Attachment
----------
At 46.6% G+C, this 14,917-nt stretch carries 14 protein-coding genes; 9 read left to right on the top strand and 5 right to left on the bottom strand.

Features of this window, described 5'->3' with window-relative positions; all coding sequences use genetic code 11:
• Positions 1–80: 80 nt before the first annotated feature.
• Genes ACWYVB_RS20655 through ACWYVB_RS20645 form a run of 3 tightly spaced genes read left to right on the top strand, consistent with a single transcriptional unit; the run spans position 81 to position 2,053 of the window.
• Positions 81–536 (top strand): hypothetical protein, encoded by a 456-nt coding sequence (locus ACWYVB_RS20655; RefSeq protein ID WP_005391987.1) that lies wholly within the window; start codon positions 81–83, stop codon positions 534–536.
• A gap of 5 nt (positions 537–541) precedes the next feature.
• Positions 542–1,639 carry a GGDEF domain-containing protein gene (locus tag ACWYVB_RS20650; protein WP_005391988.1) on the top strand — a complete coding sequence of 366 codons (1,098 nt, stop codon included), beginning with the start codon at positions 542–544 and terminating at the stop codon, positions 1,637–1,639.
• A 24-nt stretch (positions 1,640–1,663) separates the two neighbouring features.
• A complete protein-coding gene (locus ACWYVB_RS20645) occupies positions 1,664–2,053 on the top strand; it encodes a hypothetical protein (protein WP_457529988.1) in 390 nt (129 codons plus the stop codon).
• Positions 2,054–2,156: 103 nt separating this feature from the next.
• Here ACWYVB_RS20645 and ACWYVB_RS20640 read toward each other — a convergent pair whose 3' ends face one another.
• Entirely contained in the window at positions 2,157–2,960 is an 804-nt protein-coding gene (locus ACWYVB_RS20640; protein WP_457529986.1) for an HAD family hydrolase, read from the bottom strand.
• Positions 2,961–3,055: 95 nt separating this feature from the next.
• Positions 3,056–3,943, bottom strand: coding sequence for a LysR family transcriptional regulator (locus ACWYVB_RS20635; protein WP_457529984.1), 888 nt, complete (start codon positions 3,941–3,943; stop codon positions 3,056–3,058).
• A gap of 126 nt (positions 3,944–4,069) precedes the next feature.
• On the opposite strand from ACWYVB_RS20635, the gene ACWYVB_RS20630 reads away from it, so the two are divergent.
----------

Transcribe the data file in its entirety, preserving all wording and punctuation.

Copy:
At 46.6% G+C, this 14,917-nt stretch carries 14 protein-coding genes; 9 read left to right on the top strand and 5 right to left on the bottom strand.

Features of this window, described 5'->3' with window-relative positions; all coding sequences use genetic code 11:
• Positions 1–80: 80 nt before the first annotated feature.
• Genes ACWYVB_RS20655 through ACWYVB_RS20645 form a run of 3 tightly spaced genes read left to right on the top strand, consistent with a single transcriptional unit; the run spans position 81 to position 2,053 of the window.
• Positions 81–536 (top strand): hypothetical protein, encoded by a 456-nt coding sequence (locus ACWYVB_RS20655; RefSeq protein ID WP_005391987.1) that lies wholly within the window; start codon positions 81–83, stop codon positions 534–536.
• A gap of 5 nt (positions 537–541) precedes the next feature.
• Positions 542–1,639 carry a GGDEF domain-containing protein gene (locus tag ACWYVB_RS20650; protein WP_005391988.1) on the top strand — a complete coding sequence of 366 codons (1,098 nt, stop codon included), beginning with the start codon at positions 542–544 and terminating at the stop codon, positions 1,637–1,639.
• A 24-nt stretch (positions 1,640–1,663) separates the two neighbouring features.
• A complete protein-coding gene (locus ACWYVB_RS20645) occupies positions 1,664–2,053 on the top strand; it encodes a hypothetical protein (protein WP_457529988.1) in 390 nt (129 codons plus the stop codon).
• Positions 2,054–2,156: 103 nt separating this feature from the next.
• Here ACWYVB_RS20645 and ACWYVB_RS20640 read toward each other — a convergent pair whose 3' ends face one another.
• Entirely contained in the window at positions 2,157–2,960 is an 804-nt protein-coding gene (locus ACWYVB_RS20640; protein WP_457529986.1) for an HAD family hydrolase, read from the bottom strand.
• Positions 2,961–3,055: 95 nt separating this feature from the next.
• Positions 3,056–3,943, bottom strand: coding sequence for a LysR family transcriptional regulator (locus ACWYVB_RS20635; protein WP_457529984.1), 888 nt, complete (start codon positions 3,941–3,943; stop codon positions 3,056–3,058).
• A gap of 126 nt (positions 3,944–4,069) precedes the next feature.
• On the opposite strand from ACWYVB_RS20635, the gene ACWYVB_RS20630 reads away from it, so the two are divergent.